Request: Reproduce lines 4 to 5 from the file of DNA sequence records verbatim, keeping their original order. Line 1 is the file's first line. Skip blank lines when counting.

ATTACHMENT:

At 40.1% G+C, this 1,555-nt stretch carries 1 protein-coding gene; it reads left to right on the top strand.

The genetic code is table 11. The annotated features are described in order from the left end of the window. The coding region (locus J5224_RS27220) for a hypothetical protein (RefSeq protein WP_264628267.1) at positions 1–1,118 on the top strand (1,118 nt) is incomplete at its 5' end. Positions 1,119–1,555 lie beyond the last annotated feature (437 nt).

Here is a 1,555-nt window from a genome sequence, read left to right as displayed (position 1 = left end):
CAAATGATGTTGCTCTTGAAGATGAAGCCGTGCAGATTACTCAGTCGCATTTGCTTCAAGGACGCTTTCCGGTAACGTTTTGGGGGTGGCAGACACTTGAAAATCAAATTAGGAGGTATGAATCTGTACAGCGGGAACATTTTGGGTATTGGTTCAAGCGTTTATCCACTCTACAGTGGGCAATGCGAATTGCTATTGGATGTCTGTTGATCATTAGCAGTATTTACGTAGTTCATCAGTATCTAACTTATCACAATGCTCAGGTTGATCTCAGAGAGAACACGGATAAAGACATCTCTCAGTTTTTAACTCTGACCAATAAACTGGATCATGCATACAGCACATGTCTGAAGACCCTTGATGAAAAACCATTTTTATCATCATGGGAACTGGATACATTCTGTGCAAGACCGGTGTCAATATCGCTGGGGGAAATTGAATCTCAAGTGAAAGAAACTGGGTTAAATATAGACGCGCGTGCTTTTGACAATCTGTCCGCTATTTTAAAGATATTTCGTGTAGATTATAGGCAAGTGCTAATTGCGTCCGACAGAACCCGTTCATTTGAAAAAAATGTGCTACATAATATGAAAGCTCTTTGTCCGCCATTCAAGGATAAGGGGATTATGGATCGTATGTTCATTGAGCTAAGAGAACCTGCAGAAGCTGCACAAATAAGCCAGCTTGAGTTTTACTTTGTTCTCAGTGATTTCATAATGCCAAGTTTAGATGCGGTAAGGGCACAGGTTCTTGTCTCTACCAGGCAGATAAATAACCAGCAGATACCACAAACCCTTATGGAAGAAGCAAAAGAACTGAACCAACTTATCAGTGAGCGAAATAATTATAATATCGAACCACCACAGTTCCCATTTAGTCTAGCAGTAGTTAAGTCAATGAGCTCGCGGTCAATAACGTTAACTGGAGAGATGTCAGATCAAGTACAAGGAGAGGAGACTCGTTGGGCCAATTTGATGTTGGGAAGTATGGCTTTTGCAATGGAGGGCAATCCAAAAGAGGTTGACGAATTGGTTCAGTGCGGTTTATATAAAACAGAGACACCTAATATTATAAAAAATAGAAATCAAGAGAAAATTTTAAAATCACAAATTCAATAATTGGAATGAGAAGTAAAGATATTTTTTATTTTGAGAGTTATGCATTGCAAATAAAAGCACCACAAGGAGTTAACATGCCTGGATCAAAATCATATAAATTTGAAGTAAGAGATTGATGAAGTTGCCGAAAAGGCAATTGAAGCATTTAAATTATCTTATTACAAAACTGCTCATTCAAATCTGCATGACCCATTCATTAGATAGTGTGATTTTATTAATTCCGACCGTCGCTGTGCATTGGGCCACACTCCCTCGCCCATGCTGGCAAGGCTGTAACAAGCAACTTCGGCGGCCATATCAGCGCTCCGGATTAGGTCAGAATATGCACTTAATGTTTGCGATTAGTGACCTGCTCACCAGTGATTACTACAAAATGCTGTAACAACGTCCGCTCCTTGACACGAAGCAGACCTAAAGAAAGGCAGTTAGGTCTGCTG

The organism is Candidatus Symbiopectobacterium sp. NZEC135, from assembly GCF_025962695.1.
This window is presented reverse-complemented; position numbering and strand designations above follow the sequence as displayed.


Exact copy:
CAAATGATGTTGCTCTTGAAGATGAAGCCGTGCAGATTACTCAGTCGCATTTGCTTCAAGGACGCTTTCCGGTAACGTTTTGGGGGTGGCAGACACTTGAAAATCAAATTAGGAGGTATGAATCTGTACAGCGGGAACATTTTGGGTATTGGTTCAAGCGTTTATCCACTCTACAGTGGGCAATGCGAATTGCTATTGGATGTCTGTTGATCATTAGCAGTATTTACGTAGTTCATCAGTATCTAACTTATCACAATGCTCAGGTTGATCTCAGAGAGAACACGGATAAAGACATCTCTCAGTTTTTAACTCTGACCAATAAACTGGATCATGCATACAGCACATGTCTGAAGACCCTTGATGAAAAACCATTTTTATCATCATGGGAACTGGATACATTCTGTGCAAGACCGGTGTCAATATCGCTGGGGGAAATTGAATCTCAAGTGAAAGAAACTGGGTTAAATATAGACGCGCGTGCTTTTGACAATCTGTCCGCTATTTTAAAGATATTTCGTGTAGATTATAGGCAAGTGCTAATTGCGTCCGACAGAACCCGTTCATTTGAAAAAAATGTGCTACATAATATGAAAGCTCTTTGTCCGCCATTCAAGGATAAGGGGATTATGGATCGTATGTTCATTGAGCTAAGAGAACCTGCAGAAGCTGCACAAATAAGCCAGCTTGAGTTTTACTTTGTTCTCAGTGATTTCATAATGCCAAGTTTAGATGCGGTAAGGGCACAGGTTCTTGTCTCTACCAGGCAGATAAATAACCAGCAGATACCACAAACCCTTATGGAAGAAGCAAAAGAACTGAACCAACTTATCAGTGAGCGAAATAATTATAATATCGAACCACCACAGTTCCCATTTAGTCTAGCAGTAGTTAAGTCAATGAGCTCGCGGTCAATAACGTTAACTGGAGAGATGTCAGATCAAGTACAAGGAGAGGAGACTCGTTGGGCCAATTTGATGTTGGGAAGTATGGCTTTTGCAATGGAGGGCAATCCAAAAGAGGTTGACGAATTGGTTCAGTGCGGTTTATATAAAACAGAGACACCTAATATTATAAAAAATAGAAATCAAGAGAAAATTTTAAAATCACAAATTCAATAATTGGAATGAGAAGTAAAGATATTTTTTATTTTGAGAGTTATGCATTGCAAATAAAAGCACCACAAGGAGTTAACATGCCTGGATCAAAATCATATAAATTTGAAGTAAGAGATTGATGAAGTTGCCGAAAAGGCAATTGAAGCATTTAAATTATCTTATTACAAAACTGCTCATTCAAATCTGCATGACCCATTCATTAGATAGTGTGATTTTATTAATTCCGACCGTCGCTGTGCATTGGGCCACACTCCCTCGCCCATGCTGGCAAGGCTGTAACAAGCAACTTCGGCGGCCATATCAGCGCTCCGGATTAGGTCAGAATATGCACTTAATGTTTGCGATTAGTGACCTGCTCACCAGTGATTACTACAAAATGCTGTAACAACGTCCGCTCCTTGACACGAAGCAGACCTAAAGAAAGGCAGTTAGGTCTGCTG

The organism is Candidatus Symbiopectobacterium sp. NZEC135, from assembly GCF_025962695.1.